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Russell's original proposition
In an unpublished article entitled "Is There a God?", commissioned in 1952 by Illustrated magazine, Russell suggested the following thought experiment to illustrate the burden of proof and falsifiability:
If I were to suggest that between the Earth and Mars there is a china teapot revolving about the sun in an elliptical orbit, nobody would be able to disprove my assertion provided I were careful to add that the teapot is too small to be revealed even by our most powerful telescopes.
But if I were to go on to say that, since my assertion cannot be disproved, it is an intolerable presumption on the part of human reason to doubt it, I should rightly be thought to be talking nonsense.
If, however, the existence of such a teapot were affirmed in ancient books, taught as the sacred truth every Sunday, and instilled into the minds of children at school, hesitation to believe in its existence would become a mark of eccentricity and entitle the doubter to the attentions of the psychiatrist in an enlightened age or of the Inquisitor in an earlier time.
The existence of this teapot cannot be disproven. We can look and scan the skies almost for eternity, and it may always just be the case that it wasn't in the place we looked — there may be another spot we've overlooked, or it may have moved while we were looking. However, given the absurd nature of the specific example, the teapot, we would rightly infer that absence of evidence is evidence of absence. Russell's audacity in the thought experiment was to question why people don't like to apply the same, sound, logic (remembering that formal logic is independent of the actual content of an argument) to the existence of any particular deity; there is no difference in the evidence base provided, therefore there is no reason to assume a God and not a celestial teapot.
Extension and use by Dawkins
Richard Dawkins also used Russell's teapot argument extensively in The God Delusion and A Devil's Chaplain. He developed the argument further, to include many attitudes associated with the bad side of religion including fear, oppression and persecution.
The reason organized religion merits outright hostility is that, unlike belief in Russell's teapot, religion is powerful, influential, tax-exempt and systematically passed on to children too young to defend themselves. Children are not compelled to spend their formative years memorizing loony books about teapots. Government-subsidized schools don't exclude children whose parents prefer the wrong shape of teapot. Teapot-believers don't stone teapot-unbelievers, teapot-apostates, teapot-heretics and teapot-blasphemers to death. Mothers don't warn their sons off marrying teapot-shiksas whose parents believe in three teapots rather than one. People who put the milk in first don't kneecap those who put the tea in first.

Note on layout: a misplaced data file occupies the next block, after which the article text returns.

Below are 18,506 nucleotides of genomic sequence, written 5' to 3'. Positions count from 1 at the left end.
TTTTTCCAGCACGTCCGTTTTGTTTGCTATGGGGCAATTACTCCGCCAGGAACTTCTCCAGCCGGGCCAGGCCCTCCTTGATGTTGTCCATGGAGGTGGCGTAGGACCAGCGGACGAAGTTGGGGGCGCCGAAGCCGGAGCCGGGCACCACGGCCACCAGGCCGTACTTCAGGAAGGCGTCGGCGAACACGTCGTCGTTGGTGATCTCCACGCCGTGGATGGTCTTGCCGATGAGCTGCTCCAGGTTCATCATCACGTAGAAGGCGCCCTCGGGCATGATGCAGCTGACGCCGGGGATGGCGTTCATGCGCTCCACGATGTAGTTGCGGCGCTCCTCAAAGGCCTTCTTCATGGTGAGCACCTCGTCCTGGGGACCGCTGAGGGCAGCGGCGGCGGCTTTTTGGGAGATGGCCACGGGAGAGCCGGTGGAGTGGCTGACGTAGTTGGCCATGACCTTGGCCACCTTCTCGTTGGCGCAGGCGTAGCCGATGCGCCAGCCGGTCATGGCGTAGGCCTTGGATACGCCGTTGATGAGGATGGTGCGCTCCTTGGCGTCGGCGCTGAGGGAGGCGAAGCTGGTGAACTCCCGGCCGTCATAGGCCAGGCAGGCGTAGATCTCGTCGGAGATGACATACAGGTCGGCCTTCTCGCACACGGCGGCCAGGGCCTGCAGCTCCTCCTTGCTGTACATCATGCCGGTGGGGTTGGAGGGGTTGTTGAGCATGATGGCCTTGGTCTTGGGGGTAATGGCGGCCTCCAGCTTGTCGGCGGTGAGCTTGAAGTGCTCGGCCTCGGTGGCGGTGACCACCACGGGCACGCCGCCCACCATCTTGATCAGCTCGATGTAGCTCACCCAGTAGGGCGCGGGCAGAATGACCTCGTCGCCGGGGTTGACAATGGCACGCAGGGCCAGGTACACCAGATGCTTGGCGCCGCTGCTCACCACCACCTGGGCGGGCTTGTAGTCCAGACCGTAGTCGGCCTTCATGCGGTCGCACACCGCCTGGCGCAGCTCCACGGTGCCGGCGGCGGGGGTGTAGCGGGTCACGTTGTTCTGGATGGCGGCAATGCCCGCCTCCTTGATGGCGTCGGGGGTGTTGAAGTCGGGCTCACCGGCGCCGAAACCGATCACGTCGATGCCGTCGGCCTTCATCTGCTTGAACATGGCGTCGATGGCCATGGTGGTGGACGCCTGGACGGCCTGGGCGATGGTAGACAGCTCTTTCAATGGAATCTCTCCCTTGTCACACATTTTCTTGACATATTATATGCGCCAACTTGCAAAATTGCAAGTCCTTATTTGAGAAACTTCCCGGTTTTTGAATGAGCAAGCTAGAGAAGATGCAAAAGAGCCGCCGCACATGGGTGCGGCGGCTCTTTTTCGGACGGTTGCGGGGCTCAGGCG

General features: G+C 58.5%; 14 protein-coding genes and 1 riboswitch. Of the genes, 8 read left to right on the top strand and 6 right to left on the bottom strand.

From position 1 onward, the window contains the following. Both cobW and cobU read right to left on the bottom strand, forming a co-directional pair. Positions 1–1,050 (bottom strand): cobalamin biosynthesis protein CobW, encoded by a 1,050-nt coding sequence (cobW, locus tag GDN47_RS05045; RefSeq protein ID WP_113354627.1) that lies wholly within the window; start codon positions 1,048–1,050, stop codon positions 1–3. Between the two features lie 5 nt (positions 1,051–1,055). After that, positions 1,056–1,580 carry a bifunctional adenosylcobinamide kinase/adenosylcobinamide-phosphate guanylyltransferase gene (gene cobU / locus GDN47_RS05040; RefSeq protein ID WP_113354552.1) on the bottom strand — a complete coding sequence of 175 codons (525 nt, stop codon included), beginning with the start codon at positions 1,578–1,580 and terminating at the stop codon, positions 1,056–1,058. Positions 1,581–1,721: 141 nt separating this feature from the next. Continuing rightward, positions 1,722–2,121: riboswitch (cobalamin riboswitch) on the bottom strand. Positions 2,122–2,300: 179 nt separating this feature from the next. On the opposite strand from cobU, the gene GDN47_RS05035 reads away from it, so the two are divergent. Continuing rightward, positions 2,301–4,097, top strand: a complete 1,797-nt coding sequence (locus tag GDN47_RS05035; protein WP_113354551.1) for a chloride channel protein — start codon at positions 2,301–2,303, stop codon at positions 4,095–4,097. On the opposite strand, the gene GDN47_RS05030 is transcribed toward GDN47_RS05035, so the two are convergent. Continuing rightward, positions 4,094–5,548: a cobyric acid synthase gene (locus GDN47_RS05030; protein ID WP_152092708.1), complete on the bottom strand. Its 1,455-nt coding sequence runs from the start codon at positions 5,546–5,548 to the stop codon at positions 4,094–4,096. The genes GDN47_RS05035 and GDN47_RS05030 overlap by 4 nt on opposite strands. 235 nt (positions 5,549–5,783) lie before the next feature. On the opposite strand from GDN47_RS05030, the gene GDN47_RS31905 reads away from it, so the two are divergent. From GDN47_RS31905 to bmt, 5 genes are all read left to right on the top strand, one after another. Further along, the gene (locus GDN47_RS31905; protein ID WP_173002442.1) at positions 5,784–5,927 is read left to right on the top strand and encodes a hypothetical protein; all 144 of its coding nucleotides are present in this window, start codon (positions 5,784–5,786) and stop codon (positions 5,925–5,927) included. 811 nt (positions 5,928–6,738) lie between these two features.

Dawkins' extended argument is that the trouble different believers cause for those who don't believe exactly what they do would be a Tempest in a teapot if there weren't so much harm through it.
Large numbers of people believe absurdities
The persuasive aspects of Russell's teapot argument lie in reducing non-falsifiable beliefs to something that is more clearly absurd. Some may object to this methodology, citing that religions are somehow "different", but in general the claims made by Russell regarding the celestial teapot are similar to those proposed by all religions, major and minor alike. Indeed, given a broad enough definition, the existence of the teapot is just as much a religious matter as any other deity. A small but growing number of people believe in the Olympian gods of the Greco-Roman religions, a few people believe in Asatru, Neopagans believe at least parts of the Celtic religion but very many people buy into Judeo-Christian and Islamic traditions. Yet there is no consistent reason to take these currently popular ideologies any more seriously than other Bronze Age, Iron Age, or older, mythologies. Indeed, in another 2000 years, Christianity may have been displaced by Scientology, atheism or something else as a major religion/belief system — so special privilege should not be given to a conjecture, even an openly religious one, just due to the number of adherents. This is the key behind highlighting the argument with the assertion as a teapot in orbit. We only think that the teapot is an obviously bullshit example because no one seriously believes it. If people did believe in it, we might think otherwise, but that's the point. This fact alone would not change the underlying logic, and evidence provided, to back up the assertion.